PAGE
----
Josh McDowell is a graduate of Talbot Theological Seminary. McDowell has appeared in eight films and two TV specials. He is a travelling representative for Campus Crusade for Christ. McDowell is a resident instructor at the Julian Center in Julian, California. He has authored numerous books, including: Prophecy: Fact or Fiction?, More Than A Carpenter, Evidence that Demands a Verdict, Evidence Growth Guide: The Uniqueness of Christianity, More Evidence that Demands a Verdict, The Resurrection Factor, The Resurrection Factor Growth Guide, and Givers, Takers, and Other Kinds of Lovers.... [Full Article]
Do Check out Kerr's Latest book 'Full Contact Magick: A Book of Shadows for the Wiccan Warrior'.
MORE New Essays for January 2003...
(EVEN more coming next week!)
| NEW THIS Week... |
What is Sacred?
by Ardeith Carter
I believe that determining what is 'Sacred' is a matter each person, or each community, must decide for themselves. Down through the ages, all over the world, various animals have been considered 'Sacred' . . . not to be harmed or killed for food. Sometimes these animals havebeen a tribe's, or clan's, or individual's totem animal which they are either forbidden orrequired to eat. In either case, the animal is considered 'sacred' and treated with much respect.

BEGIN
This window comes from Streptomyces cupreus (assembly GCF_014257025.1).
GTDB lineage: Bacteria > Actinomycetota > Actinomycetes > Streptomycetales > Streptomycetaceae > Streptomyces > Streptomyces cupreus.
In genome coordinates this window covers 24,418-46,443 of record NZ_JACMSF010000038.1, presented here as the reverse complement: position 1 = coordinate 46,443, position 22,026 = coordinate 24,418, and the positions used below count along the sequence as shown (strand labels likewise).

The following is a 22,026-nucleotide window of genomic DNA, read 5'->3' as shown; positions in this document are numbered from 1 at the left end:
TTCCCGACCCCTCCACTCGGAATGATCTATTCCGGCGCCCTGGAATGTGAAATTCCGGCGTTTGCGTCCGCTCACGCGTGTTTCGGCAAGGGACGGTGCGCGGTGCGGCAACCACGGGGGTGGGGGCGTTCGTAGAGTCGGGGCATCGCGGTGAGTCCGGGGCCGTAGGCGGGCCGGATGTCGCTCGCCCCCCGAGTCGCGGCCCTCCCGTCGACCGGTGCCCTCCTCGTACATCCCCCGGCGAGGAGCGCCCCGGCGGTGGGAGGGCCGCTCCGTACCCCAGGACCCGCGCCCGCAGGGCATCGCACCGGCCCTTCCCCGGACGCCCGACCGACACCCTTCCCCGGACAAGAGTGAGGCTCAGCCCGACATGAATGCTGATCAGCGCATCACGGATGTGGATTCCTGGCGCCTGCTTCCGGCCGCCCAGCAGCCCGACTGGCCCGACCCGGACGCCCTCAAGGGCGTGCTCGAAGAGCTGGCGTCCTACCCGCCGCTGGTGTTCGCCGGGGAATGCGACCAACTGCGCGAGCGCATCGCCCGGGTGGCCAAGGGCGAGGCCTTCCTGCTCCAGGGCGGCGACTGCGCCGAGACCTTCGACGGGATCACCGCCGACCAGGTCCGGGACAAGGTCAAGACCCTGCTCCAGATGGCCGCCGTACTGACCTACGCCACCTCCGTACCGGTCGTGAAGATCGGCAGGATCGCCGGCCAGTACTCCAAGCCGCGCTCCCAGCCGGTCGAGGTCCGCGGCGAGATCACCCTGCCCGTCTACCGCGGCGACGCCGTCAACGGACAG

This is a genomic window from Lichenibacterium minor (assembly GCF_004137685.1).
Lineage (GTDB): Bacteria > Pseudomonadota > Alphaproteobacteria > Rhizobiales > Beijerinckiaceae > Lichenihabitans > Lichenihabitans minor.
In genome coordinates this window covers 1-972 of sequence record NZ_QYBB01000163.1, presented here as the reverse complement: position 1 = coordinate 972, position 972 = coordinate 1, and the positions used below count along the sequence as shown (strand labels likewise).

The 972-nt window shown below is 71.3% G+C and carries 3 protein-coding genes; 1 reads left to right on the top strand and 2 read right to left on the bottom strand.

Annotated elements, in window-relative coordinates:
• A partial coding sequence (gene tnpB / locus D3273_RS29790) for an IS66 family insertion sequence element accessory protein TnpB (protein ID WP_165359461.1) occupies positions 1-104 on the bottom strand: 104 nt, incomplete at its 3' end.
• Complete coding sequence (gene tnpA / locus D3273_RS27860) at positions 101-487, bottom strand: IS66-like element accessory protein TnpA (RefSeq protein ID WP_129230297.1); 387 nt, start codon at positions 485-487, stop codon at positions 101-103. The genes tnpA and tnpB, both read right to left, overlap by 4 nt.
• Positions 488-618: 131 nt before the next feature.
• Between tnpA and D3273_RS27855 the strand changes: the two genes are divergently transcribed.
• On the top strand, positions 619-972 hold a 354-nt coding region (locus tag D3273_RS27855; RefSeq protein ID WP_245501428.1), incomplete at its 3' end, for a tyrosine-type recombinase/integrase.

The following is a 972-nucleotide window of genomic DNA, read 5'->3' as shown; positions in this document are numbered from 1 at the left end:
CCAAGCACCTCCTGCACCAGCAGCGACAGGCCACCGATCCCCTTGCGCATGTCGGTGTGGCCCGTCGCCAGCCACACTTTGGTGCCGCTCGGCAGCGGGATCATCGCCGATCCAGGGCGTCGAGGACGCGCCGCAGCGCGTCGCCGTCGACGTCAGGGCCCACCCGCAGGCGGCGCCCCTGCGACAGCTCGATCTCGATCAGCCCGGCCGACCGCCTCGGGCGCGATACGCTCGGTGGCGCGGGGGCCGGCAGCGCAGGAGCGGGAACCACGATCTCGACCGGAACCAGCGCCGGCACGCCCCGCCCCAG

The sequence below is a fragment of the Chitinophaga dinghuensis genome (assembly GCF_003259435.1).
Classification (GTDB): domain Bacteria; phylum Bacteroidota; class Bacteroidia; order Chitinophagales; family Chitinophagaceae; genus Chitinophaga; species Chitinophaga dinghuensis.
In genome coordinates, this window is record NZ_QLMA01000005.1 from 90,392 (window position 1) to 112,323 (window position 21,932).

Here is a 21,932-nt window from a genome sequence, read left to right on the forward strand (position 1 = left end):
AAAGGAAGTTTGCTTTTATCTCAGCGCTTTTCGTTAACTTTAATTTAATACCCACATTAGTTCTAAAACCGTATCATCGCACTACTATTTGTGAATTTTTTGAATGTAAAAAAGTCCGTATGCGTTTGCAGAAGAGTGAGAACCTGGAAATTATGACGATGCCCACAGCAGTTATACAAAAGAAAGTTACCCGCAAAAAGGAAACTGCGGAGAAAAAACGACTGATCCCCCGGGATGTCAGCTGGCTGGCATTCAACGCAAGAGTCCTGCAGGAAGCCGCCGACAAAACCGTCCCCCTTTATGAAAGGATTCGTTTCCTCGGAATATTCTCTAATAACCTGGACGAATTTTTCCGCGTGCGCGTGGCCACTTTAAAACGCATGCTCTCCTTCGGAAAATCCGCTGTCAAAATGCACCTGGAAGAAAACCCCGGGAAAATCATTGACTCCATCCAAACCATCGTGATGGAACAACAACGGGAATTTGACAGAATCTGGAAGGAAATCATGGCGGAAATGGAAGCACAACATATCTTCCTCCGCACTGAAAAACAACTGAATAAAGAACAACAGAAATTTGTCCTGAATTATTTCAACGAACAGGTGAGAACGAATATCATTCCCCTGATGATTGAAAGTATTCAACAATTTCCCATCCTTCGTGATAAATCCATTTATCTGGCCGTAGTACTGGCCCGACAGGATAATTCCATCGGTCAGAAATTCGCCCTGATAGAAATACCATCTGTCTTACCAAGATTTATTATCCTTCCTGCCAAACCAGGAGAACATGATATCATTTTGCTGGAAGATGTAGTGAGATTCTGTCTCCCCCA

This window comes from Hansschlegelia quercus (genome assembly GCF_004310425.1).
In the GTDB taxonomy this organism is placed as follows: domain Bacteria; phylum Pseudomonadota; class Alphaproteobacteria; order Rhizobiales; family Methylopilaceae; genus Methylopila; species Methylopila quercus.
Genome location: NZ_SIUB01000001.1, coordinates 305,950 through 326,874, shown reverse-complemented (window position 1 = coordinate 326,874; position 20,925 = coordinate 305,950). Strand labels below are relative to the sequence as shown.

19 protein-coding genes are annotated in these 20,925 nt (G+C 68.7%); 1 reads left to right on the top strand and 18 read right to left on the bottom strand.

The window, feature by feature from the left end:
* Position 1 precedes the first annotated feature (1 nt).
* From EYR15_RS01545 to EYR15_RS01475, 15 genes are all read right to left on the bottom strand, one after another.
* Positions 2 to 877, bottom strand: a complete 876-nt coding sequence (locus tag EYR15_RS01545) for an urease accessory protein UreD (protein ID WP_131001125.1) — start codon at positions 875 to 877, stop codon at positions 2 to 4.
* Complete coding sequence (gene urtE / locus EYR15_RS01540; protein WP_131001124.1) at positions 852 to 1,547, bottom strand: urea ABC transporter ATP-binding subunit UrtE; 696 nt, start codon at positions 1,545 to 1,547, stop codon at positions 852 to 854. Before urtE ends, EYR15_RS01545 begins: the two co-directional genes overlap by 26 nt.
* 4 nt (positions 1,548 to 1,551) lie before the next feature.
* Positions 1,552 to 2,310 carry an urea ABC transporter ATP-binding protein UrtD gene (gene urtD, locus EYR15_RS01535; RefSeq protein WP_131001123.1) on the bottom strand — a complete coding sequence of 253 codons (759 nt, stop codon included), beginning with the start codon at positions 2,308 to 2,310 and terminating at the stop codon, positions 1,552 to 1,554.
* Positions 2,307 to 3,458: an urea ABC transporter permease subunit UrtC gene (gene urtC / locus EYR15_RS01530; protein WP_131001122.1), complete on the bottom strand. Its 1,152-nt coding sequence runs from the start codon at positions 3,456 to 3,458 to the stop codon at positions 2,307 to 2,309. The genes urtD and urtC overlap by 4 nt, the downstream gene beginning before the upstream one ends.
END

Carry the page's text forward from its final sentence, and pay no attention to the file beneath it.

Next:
In some cases, the 'sacred' thing was the body of the ruler, who was declared the 'son of theGods,' or the priest-class, who were the spokespersons of the gods. Of course there were alsodemented people who were 'sacred' because they were 'touched by the gods.' Then one must consider the areas of land that are declared 'sacred.' These areas are often burial grounds, springs, or mountains where spiritual rites are conducted or the Gods are thought to dwell.
Unfortunately, in some cultures, acts of violence are considered a 'sacred' duty. That is,a duty required by the religious or cultural traditions. Before we are too quick to judge suchtraditions... [Full Article]
The Light and the Dark - Musings on the Sacred and Profane
by Mark James
Taking my dog for its usual walk along the disused railway line to the canal, I come across a drum of oil that has been abandoned in some bushes at the side of the path. The drum is leaking and I can already see that the plant life in the immediate vicinity is starting to die off.
How would I react?